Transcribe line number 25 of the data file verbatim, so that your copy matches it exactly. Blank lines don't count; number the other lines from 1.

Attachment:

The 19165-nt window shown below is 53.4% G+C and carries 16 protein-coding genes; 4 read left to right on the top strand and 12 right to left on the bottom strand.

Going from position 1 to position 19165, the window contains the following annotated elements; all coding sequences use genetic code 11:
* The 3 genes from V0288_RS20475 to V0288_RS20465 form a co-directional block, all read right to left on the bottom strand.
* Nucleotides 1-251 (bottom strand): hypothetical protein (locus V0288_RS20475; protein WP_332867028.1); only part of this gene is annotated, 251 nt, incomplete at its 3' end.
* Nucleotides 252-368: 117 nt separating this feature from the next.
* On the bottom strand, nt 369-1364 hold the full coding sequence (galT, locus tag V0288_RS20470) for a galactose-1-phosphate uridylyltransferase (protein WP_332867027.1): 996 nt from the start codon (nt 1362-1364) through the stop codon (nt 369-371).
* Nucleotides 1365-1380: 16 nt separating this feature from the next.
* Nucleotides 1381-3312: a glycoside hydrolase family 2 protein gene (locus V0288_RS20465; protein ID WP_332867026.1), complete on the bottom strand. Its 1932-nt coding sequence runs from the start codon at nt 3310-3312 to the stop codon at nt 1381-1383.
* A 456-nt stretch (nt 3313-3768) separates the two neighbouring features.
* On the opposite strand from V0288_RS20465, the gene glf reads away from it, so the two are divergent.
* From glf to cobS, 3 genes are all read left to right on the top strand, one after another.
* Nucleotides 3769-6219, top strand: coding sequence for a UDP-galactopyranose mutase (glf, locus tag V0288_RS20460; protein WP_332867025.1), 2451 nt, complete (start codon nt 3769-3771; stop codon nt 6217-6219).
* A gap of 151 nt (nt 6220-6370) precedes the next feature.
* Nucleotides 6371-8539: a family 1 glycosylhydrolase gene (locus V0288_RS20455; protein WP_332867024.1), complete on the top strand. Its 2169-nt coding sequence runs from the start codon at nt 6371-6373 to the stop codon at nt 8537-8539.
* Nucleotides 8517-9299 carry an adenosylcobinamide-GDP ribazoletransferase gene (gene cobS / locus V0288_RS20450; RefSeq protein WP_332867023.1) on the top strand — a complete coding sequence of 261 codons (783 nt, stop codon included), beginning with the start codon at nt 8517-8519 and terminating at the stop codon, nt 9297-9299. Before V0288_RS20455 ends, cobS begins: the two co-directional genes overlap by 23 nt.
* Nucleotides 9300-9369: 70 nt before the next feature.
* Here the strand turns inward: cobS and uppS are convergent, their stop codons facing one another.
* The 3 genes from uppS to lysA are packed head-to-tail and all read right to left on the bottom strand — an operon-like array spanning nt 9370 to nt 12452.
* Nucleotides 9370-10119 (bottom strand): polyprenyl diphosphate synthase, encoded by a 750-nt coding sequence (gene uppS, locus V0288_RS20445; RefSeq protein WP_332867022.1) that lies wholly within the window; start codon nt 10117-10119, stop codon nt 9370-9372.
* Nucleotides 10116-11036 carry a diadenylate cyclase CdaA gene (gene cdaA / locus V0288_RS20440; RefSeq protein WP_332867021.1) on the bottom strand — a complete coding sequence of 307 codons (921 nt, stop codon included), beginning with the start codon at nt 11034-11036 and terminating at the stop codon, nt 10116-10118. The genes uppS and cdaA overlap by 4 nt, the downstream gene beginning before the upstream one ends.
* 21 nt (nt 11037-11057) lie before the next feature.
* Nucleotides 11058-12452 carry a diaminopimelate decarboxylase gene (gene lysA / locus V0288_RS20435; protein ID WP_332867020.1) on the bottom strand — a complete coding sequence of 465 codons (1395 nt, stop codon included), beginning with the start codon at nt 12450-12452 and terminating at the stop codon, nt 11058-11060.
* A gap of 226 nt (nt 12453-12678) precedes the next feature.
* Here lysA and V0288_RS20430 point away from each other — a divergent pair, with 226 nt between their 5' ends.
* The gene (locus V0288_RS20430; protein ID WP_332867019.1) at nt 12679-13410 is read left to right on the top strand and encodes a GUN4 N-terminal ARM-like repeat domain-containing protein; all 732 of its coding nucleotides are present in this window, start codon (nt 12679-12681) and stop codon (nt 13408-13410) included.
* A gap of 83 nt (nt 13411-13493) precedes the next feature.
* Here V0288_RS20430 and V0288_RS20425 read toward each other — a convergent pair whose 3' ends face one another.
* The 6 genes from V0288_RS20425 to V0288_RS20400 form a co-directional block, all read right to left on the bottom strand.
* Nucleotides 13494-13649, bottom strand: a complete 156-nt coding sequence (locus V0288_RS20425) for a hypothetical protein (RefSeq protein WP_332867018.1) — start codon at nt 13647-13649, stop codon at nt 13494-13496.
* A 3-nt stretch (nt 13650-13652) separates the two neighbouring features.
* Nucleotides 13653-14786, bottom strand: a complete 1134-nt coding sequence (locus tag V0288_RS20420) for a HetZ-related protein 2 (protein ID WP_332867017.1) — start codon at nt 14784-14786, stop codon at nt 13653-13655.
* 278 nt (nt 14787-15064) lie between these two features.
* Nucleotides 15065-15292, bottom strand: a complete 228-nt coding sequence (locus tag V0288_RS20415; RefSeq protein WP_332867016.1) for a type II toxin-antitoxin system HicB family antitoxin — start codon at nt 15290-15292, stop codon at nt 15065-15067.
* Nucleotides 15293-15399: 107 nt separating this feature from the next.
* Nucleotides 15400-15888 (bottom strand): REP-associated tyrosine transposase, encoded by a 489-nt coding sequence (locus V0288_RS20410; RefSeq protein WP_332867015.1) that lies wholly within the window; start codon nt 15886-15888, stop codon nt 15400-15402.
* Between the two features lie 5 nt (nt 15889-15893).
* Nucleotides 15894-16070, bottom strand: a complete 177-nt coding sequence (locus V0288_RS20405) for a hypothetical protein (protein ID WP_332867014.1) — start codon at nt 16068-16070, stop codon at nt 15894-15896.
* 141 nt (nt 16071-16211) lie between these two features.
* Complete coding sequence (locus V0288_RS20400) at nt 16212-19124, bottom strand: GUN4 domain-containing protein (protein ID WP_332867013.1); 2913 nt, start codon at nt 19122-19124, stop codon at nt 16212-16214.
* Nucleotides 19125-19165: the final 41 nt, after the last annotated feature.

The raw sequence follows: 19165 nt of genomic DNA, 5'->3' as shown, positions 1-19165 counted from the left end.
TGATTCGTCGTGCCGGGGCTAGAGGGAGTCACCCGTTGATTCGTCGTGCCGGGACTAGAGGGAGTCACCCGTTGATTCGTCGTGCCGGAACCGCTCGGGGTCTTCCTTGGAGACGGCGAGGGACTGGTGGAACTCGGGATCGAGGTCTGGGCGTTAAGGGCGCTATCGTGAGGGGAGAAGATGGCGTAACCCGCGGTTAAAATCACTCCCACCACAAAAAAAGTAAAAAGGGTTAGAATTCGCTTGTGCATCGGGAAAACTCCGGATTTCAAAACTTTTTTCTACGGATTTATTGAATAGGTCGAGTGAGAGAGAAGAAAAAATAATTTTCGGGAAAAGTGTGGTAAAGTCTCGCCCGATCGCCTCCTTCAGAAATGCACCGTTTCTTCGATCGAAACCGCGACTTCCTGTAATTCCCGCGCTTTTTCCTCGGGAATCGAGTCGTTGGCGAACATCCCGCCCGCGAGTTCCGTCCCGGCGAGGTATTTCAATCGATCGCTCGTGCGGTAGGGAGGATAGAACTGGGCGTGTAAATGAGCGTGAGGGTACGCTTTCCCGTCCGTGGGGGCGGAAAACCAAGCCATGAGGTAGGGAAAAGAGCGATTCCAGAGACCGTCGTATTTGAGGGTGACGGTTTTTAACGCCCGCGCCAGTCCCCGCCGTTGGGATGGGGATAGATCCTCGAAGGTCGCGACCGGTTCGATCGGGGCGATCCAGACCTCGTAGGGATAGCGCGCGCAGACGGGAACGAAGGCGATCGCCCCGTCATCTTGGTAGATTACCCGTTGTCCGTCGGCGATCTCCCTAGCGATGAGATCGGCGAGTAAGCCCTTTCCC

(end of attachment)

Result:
* The gene (locus V0288_RS20430; protein ID WP_332867019.1) at nt 12679-13410 is read left to right on the top strand and encodes a GUN4 N-terminal ARM-like repeat domain-containing protein; all 732 of its coding nucleotides are present in this window, start codon (nt 12679-12681) and stop codon (nt 13408-13410) included.